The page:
‘Land of the Little People’ (‘Medinat Hagamadim’): Shanghai Review

Courtesy of the Shanghai Film Festival
A gang of feral Israeli children teach themselves to kill in a chilling political fairy tale for adults.

Four army brats from an Israeli military town battle a pair of deserters for control of their hangout in Yaniv Berman’s drama.

Israeli director Yaniv Berman (The Alpha Diaries) and Palestinian producer Tony Copti (Girrafada, The Attack) tenaciously crowd-funded Land of the Little People, a chilling, matter-of-fact political metaphor that describes how children learn to justify and savor killing without any moral qualms. The story recalls Lord of the Flies as much as Hunger Games, but the setting in an Israeli army town makes a strong social statement. This first feature, oddly making its world premiere in Shanghai’s Asian New Talent competition, introduces a filmmaker of note. Festival dates should segue into art house release for Germany’s Pluto Film Distribution, which picked it up at EFM this year.

Berman, best known for his acclaimed documentary The Alpha Diaries about his experiences fighting in the Israeli reserve forces, brings a knowledgeable sobriety about the people who live in a military town in the desert. A new war is beginning, announced on television by politicians who call for an end to restrictions on fighting the enemy, and the soldiers are called up to serve their country.

The women all seem to be pregnant and are worried about their husbands. The men are never really seen on screen and the kids are left to their own devices. While some older boys are shown as violent bullies, the four protags, all in their early teens, are still in the learning stage. Their secret hangout is an abandoned army base hidden among overgrown fields, where they spend their time devising new weapons to kill animals.

In a chilling opener, they hunt deer with homemade crossbows and arrows, but only manage to wound their helpless prey. When they find a weasel suffering piteously in a trap, the girl Tali (Mishel Pruzansky) smashes its head in with a rock. There is absolutely no emotion on her attractive face. Killing for the fun of it? No: they kill to feed an unseen monster at the bottom of a deep well inside the old base. This monster is a “she,” and she is always hungry for blood.

Using just the right, understated dose of symbolism, the film takes on an especially frightening quality like in a fairy tale whose monster is invisible and invincible. Just what the monster represents will be up to the viewer to decide. Certainly, the kids believe in her and know she's real. Growing up in a militant society, violence envelopes their lives and war is always just a step away.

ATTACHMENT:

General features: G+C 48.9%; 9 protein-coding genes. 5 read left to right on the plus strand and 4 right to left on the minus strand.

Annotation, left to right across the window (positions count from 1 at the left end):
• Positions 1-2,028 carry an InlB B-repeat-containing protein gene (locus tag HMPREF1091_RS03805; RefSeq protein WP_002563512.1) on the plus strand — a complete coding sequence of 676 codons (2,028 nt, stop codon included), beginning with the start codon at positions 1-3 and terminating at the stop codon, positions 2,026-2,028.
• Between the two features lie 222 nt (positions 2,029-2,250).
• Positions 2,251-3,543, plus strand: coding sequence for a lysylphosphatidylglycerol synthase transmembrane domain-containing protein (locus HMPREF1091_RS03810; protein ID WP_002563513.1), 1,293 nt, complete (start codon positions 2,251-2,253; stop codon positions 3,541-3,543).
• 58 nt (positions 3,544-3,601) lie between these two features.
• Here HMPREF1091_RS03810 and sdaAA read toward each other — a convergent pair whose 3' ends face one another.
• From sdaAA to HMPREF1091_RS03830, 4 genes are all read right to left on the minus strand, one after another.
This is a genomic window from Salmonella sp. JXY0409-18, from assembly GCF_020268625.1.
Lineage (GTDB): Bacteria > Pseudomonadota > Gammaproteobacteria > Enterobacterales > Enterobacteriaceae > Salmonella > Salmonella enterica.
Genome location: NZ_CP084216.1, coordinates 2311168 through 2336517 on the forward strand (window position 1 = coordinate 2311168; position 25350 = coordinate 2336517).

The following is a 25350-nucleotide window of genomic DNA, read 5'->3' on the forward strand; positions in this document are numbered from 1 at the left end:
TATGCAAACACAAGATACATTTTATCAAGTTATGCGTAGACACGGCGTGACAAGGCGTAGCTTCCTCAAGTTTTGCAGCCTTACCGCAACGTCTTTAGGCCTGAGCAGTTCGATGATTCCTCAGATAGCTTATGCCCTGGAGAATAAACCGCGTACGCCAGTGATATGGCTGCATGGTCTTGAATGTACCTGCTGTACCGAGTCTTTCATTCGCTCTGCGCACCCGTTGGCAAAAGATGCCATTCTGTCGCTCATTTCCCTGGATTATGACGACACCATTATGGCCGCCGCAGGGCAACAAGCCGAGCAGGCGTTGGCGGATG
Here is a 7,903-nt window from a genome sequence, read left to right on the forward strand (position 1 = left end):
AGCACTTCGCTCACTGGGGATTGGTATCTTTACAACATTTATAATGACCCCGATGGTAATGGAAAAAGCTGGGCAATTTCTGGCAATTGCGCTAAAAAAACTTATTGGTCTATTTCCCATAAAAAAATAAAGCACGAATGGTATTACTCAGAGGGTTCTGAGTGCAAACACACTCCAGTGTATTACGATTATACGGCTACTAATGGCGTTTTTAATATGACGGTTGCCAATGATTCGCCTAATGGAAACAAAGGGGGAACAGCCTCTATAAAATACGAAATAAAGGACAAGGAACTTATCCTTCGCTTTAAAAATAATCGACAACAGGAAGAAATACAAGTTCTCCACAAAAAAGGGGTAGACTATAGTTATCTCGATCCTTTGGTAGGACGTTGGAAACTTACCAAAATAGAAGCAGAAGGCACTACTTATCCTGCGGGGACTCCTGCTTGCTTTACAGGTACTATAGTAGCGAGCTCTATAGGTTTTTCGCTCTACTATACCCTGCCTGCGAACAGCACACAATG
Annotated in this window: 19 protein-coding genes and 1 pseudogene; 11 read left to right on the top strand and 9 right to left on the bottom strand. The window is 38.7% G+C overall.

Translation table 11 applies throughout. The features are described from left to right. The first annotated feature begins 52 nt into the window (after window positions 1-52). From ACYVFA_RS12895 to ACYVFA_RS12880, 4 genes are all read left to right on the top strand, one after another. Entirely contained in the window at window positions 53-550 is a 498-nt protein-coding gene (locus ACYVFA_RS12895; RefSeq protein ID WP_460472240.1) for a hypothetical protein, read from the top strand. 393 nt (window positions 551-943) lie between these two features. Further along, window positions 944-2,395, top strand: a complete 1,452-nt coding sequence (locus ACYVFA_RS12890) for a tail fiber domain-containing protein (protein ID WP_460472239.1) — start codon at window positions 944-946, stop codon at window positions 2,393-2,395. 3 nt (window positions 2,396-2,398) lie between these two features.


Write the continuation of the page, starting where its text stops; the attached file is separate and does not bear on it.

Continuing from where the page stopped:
When Chemi (Ben Sela) and Yonathan’s (Amit Hechter) father is mobilized, Chemi is proud and happy for him. Tali’s dad is referred to as a “martyr”. The fourth member of the little band is the long-haired Louie (Ido Kestler), often bruised and beaten at the hands of his violent brother Jackie, an older gang leader who he constantly provokes. These extremely well-directed child actors, beginning with the older Sela, are all stand-outs, though it must be said that their dead, almost emotionless eyes don’t elicit much sympathy. 

When the little band discovers their camp has been taken over as a hideout by two army deserters who are big, tall, muscular and fully armed, they simply play a waiting game until they can outwit the soldiers’ brawn with cunning. Their ruthless self-confidence is such that it's the soldiers one fears for, not the children. Yet neither of the pair is in any way heroic; just the opposite. Knuckle-headed, whining Omer (Ofer Hayun of Zion and His Brother) devours all their rations while they wait in vain for his friend to pick them up; the entitled, nervous Yaron (TV actor Maor Schwitzer), who was kicked out of officer’s school, bitterly heckles and berates him. When Louie boldly steals their one gun, the war is on and there are no "restrictions".

Scene by scene, the action escalates to a tense, inevitable stand-off with the deserters. As the stakes are raised, the wounds inflicted are ever more crippling. Things do slow down a bit in the film’s second half, but by the time the end credits roll, there’s no doubt what the land of the little people refers to. The ending is a gruesome, if tastefully shot, horror film that leaves the audience shaken.

 

Production company: Fresco Films

Cast:  Maor Schwitzer, Ofer Hayun, Ben Sela, Amit Hechter, Ido Kestler, Mishel Pruzansky, Lior Rochman

Director, screenwriter: Yaniv Berman

Producer: Tony Copti

Executive producers: Josh Yablon, Sergio Bezukoff 

Director of photography: Rami Katzav

Production designer:Yoel Herzberg

Editors: Oz Guttman, Ziv Karshen

Music: Gad Emile Zeitune

Casting director: Einav Markel

World sales: Pluto Film Distribution  
83 minutes

Venue: Shanghai Film Festival (Asian New Talent competition)

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